Let’s start with a sparkling wine primer. It begins like any other wine: Grapes are pressed and the juice is fermented. That’s how you make still—or bubble-free—wine. But for sparkling wine, hits of extra sugar and yeast are added during bottling, triggering a secondary fermentation inside the bottle. That added step produces all those effervescent bubbles of carbon dioxide. How much you enjoy a sparkling wine is all about how you experience those bubbles, and that’s where glassware makes a difference.
The right shape for the job has been a subject of debate for ages. The tall tulip-shaped flute came along in the early 18th century, not long after sparkling wine went from being a nuisance (secondary fermentation was discovered in France’s Champagne region when uneven storage conditions caused some bottles to explode) to a hot commodity.
The flute was favored because its straitjacket design showcases those upwardly mobile columns of bubbles. That may look nice, but the narrow opening at the top of the flute limits the use of the nose, key to our ability to taste.
The coupe, or saucer-shaped glass, also has been a mainstay of the sparkling wine scene for about as long, at various periods even displacing the flute in fashionable circles. Time has muddled the true origins of the glass, but know at least that urban legends about it being molded after the left breast of Marie Antoinette are quite untrue.
The coupe solved the nose problem, but it created new ones. The wide open bowl allows the bubbles to dissipate too quickly. Plus, the shallow bowls make it awfully hard to swirl your wine without sloshing it onto your shoes. And swirl—at least a little—you certainly want to do.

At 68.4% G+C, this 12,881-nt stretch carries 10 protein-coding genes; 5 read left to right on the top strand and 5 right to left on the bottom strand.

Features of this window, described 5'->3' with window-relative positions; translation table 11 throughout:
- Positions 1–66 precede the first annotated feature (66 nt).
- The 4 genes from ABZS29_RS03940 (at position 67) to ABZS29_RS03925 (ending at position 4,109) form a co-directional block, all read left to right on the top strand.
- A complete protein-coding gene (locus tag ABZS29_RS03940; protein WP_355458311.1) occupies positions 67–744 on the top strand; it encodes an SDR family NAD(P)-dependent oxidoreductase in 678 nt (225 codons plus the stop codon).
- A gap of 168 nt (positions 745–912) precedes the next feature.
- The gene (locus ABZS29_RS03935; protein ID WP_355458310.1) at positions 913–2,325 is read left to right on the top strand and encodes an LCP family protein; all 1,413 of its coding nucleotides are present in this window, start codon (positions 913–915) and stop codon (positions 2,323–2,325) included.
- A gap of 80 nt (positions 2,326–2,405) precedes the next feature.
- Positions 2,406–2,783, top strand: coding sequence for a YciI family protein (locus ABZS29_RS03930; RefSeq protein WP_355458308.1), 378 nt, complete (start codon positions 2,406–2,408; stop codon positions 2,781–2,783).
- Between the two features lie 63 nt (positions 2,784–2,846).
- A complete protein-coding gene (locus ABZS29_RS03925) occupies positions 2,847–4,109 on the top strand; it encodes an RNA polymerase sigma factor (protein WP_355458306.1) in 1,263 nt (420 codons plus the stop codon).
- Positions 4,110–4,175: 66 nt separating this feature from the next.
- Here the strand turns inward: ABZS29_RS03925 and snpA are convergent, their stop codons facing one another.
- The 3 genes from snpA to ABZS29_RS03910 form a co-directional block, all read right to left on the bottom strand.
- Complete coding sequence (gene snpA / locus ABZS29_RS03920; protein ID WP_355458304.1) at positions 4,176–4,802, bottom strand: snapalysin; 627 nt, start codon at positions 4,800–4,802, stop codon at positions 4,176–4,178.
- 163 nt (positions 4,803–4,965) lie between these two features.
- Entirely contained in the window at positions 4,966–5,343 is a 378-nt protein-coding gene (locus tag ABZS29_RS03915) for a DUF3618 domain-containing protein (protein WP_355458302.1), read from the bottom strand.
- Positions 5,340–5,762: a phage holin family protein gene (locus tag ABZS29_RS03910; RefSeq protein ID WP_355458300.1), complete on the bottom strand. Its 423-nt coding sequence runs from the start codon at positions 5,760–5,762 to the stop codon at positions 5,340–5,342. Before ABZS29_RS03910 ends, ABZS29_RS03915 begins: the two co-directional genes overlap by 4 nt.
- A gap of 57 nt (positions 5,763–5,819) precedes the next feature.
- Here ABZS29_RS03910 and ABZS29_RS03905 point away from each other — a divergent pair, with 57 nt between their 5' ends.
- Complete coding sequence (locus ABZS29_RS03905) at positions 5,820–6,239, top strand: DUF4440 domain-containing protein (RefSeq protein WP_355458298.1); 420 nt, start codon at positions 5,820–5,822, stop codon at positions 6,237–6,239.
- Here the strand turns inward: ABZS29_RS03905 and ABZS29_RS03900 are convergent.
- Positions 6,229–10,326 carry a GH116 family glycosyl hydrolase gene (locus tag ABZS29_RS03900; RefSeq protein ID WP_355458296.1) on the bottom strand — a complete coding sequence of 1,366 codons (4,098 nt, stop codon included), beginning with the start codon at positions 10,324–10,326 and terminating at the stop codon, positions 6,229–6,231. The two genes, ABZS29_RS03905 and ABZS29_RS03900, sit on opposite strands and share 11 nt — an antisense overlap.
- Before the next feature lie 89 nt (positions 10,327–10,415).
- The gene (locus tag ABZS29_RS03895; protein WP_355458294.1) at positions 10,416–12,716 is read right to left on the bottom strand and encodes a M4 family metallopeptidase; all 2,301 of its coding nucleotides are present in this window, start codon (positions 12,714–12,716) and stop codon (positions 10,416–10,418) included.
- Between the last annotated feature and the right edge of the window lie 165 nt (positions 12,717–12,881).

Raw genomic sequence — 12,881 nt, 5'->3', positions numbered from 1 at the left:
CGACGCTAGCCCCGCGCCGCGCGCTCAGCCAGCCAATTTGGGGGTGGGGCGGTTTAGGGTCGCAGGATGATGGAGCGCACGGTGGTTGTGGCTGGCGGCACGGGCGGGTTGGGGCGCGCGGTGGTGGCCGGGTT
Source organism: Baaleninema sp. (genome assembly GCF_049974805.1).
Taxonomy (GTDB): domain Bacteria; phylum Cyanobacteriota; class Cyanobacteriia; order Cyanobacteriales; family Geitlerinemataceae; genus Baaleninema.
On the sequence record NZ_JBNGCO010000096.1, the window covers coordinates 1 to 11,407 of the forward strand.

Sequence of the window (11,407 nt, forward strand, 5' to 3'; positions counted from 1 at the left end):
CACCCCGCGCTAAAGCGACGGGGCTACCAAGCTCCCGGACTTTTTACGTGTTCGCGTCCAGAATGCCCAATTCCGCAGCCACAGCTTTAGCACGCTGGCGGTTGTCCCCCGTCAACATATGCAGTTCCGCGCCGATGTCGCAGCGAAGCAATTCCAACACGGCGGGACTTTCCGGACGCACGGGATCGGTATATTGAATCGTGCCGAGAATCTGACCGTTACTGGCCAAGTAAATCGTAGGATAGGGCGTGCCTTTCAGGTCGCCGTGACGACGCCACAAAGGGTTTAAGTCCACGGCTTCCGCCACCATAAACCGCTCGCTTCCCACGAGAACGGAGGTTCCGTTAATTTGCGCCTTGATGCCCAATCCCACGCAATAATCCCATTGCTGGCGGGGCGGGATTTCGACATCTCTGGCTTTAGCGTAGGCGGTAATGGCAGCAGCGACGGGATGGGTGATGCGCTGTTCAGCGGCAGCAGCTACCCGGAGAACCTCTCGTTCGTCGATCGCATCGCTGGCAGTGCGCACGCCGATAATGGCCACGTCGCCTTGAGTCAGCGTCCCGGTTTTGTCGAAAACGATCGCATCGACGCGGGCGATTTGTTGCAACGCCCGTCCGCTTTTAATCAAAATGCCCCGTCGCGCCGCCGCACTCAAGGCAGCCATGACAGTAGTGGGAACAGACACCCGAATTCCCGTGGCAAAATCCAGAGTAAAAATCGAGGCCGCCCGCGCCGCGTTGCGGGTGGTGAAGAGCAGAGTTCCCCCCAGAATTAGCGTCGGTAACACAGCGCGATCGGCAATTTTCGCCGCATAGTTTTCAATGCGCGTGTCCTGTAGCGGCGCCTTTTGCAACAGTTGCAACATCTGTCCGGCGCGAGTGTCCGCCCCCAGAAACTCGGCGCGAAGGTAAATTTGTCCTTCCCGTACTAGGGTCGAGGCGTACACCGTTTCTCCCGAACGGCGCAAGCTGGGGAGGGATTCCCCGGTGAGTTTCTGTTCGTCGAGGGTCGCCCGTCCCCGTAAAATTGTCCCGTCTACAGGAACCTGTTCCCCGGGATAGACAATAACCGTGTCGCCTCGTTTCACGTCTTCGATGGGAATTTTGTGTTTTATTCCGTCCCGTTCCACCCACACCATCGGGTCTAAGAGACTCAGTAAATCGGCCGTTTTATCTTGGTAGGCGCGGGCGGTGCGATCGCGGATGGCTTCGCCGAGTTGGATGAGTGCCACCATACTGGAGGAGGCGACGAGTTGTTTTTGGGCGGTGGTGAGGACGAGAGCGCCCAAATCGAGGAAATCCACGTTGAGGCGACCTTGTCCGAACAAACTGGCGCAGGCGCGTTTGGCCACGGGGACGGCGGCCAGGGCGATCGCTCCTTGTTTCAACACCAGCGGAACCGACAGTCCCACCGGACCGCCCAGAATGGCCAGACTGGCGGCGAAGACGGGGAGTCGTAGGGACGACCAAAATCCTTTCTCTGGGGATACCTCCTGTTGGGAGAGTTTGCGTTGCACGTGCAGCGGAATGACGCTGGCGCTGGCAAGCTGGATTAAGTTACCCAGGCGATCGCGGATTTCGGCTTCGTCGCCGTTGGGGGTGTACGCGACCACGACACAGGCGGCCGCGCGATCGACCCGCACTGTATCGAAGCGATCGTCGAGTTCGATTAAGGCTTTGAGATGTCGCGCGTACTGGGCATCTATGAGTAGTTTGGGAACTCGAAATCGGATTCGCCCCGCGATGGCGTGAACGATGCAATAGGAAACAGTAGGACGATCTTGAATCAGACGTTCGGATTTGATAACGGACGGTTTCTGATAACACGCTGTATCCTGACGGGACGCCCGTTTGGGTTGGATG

It turns out we’ve all been overthinking this. Sparkling wine is still a wine, and we know quite a lot about what shape of glass does the best job of making everything wine has to offer available to our senses.
The classic red or white wine glass—with its broad, stable foot and a bulbous-bottomed bowl—is just about perfect. The bowl allows the wine to be agitated and aerated with a motion of the wrist (swirling!), which in turn encourages the liberated aromas to crowd the rim, where they can be readily and fully appreciated. And the rim itself is roomy enough to allow the taster to put their nose right into the glass.
If there’s a drawback to this approach, it’s that you may be so enchanted by the fullness of the experience that you’ll swirl and swirl again, encouraging a too-quick release of CO2 and hastening the moment when the bubbles dissipate.
If you’re still doubting whether to give your flutes the heave-ho, know that the pros ditch them when tasting and judging sparkling wines. They know flutes are for orchestras, not fine wine.